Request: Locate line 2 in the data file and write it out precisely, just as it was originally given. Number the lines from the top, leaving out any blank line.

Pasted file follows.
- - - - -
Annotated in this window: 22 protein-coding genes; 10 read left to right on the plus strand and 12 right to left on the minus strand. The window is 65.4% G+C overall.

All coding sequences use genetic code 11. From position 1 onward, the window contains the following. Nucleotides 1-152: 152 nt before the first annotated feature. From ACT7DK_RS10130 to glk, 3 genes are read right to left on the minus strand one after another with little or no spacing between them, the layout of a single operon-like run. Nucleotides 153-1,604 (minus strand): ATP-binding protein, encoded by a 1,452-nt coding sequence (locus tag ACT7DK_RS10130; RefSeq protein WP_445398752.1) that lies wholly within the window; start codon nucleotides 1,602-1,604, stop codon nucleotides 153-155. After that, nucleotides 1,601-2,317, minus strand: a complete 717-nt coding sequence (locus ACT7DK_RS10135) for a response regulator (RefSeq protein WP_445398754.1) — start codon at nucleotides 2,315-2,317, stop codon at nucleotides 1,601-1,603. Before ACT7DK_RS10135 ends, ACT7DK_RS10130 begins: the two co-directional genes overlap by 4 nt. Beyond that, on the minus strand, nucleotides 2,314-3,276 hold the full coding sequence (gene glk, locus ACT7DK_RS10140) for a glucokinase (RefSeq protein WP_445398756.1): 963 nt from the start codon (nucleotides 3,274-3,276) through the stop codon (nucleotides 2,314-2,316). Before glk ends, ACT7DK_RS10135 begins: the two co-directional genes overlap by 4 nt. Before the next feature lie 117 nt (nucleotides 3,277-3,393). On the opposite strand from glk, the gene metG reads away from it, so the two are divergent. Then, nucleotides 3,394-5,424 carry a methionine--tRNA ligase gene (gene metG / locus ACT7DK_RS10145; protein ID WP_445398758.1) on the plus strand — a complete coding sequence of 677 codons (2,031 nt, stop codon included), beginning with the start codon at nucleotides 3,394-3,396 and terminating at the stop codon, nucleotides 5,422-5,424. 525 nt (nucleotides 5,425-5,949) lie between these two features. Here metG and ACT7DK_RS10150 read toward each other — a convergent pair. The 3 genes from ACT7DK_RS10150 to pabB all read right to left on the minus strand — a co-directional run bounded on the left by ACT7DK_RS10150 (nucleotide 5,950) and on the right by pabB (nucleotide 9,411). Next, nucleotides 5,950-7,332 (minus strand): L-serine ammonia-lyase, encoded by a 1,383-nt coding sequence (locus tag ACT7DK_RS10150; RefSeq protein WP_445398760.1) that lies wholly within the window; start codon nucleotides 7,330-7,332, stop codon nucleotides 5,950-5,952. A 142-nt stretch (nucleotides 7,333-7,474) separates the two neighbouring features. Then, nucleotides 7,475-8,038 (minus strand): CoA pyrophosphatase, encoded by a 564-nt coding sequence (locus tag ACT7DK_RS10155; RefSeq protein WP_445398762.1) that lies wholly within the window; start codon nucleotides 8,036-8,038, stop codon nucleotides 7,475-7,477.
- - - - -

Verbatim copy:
All coding sequences use genetic code 11. From position 1 onward, the window contains the following. Nucleotides 1-152: 152 nt before the first annotated feature. From ACT7DK_RS10130 to glk, 3 genes are read right to left on the minus strand one after another with little or no spacing between them, the layout of a single operon-like run. Nucleotides 153-1,604 (minus strand): ATP-binding protein, encoded by a 1,452-nt coding sequence (locus tag ACT7DK_RS10130; RefSeq protein WP_445398752.1) that lies wholly within the window; start codon nucleotides 1,602-1,604, stop codon nucleotides 153-155. After that, nucleotides 1,601-2,317, minus strand: a complete 717-nt coding sequence (locus ACT7DK_RS10135) for a response regulator (RefSeq protein WP_445398754.1) — start codon at nucleotides 2,315-2,317, stop codon at nucleotides 1,601-1,603. Before ACT7DK_RS10135 ends, ACT7DK_RS10130 begins: the two co-directional genes overlap by 4 nt. Beyond that, on the minus strand, nucleotides 2,314-3,276 hold the full coding sequence (gene glk, locus ACT7DK_RS10140) for a glucokinase (RefSeq protein WP_445398756.1): 963 nt from the start codon (nucleotides 3,274-3,276) through the stop codon (nucleotides 2,314-2,316). Before glk ends, ACT7DK_RS10135 begins: the two co-directional genes overlap by 4 nt. Before the next feature lie 117 nt (nucleotides 3,277-3,393). On the opposite strand from glk, the gene metG reads away from it, so the two are divergent. Then, nucleotides 3,394-5,424 carry a methionine--tRNA ligase gene (gene metG / locus ACT7DK_RS10145; protein ID WP_445398758.1) on the plus strand — a complete coding sequence of 677 codons (2,031 nt, stop codon included), beginning with the start codon at nucleotides 3,394-3,396 and terminating at the stop codon, nucleotides 5,422-5,424. 525 nt (nucleotides 5,425-5,949) lie between these two features. Here metG and ACT7DK_RS10150 read toward each other — a convergent pair. The 3 genes from ACT7DK_RS10150 to pabB all read right to left on the minus strand — a co-directional run bounded on the left by ACT7DK_RS10150 (nucleotide 5,950) and on the right by pabB (nucleotide 9,411). Next, nucleotides 5,950-7,332 (minus strand): L-serine ammonia-lyase, encoded by a 1,383-nt coding sequence (locus tag ACT7DK_RS10150; RefSeq protein WP_445398760.1) that lies wholly within the window; start codon nucleotides 7,330-7,332, stop codon nucleotides 5,950-5,952. A 142-nt stretch (nucleotides 7,333-7,474) separates the two neighbouring features. Then, nucleotides 7,475-8,038 (minus strand): CoA pyrophosphatase, encoded by a 564-nt coding sequence (locus tag ACT7DK_RS10155; RefSeq protein WP_445398762.1) that lies wholly within the window; start codon nucleotides 8,036-8,038, stop codon nucleotides 7,475-7,477.